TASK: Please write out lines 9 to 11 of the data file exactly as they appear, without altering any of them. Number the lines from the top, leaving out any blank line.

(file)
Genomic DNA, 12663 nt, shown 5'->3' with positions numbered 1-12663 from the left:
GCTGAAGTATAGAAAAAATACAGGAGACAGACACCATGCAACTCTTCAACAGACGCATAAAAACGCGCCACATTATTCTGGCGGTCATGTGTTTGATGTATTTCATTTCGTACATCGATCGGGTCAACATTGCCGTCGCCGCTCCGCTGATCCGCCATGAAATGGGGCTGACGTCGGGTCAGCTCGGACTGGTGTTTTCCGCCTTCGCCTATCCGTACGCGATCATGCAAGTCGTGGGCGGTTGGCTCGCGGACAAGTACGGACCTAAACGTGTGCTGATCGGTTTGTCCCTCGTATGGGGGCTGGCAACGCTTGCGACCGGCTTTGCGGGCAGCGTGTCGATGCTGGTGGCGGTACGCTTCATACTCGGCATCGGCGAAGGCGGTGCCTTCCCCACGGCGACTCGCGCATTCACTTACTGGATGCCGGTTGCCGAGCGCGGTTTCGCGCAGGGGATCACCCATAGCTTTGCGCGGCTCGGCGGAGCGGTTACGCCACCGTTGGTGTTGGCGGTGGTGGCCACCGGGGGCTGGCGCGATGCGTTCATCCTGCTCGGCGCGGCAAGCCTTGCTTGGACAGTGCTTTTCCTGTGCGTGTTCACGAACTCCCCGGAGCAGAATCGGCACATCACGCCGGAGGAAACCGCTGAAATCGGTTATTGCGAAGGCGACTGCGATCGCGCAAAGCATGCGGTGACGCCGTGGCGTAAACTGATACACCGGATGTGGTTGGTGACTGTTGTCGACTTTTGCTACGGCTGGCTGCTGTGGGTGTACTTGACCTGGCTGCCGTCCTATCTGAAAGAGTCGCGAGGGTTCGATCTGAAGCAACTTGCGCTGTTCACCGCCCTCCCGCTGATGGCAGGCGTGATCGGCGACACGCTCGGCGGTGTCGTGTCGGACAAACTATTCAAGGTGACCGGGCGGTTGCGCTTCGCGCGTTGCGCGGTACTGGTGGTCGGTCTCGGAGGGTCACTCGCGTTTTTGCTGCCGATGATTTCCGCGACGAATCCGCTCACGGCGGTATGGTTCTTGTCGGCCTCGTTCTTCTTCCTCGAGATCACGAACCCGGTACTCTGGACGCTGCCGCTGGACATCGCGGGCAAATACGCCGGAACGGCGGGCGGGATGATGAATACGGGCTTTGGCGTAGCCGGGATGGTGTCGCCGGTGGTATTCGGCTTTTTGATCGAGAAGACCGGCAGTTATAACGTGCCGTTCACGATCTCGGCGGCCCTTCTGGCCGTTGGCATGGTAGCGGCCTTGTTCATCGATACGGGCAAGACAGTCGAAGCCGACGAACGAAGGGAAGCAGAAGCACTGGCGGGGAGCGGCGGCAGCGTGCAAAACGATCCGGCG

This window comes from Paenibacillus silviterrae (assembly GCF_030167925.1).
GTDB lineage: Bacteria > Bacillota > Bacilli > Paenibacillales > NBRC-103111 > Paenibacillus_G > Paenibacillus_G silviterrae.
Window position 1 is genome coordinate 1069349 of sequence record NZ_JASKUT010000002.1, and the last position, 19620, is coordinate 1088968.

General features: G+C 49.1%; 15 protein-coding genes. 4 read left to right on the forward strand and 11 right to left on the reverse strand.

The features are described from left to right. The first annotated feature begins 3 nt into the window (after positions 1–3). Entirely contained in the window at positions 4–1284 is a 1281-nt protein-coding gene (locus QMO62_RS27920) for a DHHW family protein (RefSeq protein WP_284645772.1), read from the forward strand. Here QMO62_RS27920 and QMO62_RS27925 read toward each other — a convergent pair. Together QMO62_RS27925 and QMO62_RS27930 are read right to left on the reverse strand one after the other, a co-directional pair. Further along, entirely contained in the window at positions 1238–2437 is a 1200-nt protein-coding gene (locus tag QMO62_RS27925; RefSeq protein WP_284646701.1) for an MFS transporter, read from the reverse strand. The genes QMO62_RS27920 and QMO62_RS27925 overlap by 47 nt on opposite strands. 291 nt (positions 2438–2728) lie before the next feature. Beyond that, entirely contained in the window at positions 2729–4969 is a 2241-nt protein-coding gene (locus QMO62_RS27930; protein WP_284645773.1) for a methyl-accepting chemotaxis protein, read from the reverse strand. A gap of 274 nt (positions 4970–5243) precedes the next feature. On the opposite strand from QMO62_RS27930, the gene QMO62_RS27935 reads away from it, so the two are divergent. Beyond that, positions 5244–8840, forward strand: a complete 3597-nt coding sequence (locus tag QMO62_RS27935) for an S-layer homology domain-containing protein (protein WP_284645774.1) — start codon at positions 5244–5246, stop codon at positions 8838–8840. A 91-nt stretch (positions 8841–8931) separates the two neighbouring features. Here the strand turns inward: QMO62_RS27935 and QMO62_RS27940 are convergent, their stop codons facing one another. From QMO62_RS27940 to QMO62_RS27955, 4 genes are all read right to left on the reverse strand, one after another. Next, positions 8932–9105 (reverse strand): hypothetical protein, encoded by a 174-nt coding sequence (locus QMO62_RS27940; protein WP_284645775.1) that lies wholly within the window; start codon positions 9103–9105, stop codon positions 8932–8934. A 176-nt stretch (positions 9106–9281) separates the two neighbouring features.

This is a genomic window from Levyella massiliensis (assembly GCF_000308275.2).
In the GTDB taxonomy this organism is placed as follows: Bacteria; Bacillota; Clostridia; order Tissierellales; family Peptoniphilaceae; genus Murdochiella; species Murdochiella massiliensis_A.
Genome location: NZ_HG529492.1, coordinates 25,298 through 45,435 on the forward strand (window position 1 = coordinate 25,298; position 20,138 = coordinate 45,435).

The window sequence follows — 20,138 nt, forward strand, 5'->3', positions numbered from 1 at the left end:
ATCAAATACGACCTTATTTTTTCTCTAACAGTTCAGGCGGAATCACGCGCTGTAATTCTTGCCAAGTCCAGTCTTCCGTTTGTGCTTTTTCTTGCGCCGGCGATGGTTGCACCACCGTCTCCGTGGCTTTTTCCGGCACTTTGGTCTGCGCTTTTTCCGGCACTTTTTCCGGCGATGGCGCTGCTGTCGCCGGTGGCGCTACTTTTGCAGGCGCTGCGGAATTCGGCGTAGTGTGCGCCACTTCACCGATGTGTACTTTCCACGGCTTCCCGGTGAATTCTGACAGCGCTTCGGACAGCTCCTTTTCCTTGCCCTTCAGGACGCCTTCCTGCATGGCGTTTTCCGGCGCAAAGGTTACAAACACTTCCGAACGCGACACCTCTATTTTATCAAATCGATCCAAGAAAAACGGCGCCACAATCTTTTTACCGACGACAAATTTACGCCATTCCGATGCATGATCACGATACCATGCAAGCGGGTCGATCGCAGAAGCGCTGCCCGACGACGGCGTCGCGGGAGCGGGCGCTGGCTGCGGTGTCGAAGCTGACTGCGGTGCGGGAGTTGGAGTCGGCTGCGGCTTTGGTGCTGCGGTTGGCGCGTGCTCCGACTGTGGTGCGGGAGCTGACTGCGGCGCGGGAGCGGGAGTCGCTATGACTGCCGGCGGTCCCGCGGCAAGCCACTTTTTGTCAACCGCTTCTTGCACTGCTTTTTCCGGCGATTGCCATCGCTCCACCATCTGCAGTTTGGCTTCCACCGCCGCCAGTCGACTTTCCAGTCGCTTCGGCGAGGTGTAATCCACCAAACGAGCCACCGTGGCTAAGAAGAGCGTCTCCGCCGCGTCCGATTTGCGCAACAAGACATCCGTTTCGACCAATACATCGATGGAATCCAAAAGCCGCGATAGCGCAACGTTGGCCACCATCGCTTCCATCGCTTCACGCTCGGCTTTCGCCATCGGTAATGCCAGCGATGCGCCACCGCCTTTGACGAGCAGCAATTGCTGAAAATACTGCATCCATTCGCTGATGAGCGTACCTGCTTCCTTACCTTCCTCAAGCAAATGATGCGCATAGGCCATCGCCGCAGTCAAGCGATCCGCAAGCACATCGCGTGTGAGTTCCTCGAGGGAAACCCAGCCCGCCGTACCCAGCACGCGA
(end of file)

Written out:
In the GTDB taxonomy this organism is placed as follows: Bacteria; Bacillota; Clostridia; order Tissierellales; family Peptoniphilaceae; genus Murdochiella; species Murdochiella massiliensis_A.
Genome location: NZ_HG529492.1, coordinates 25,298 through 45,435 on the forward strand (window position 1 = coordinate 25,298; position 20,138 = coordinate 45,435).

The window sequence follows — 20,138 nt, forward strand, 5'->3', positions numbered from 1 at the left end: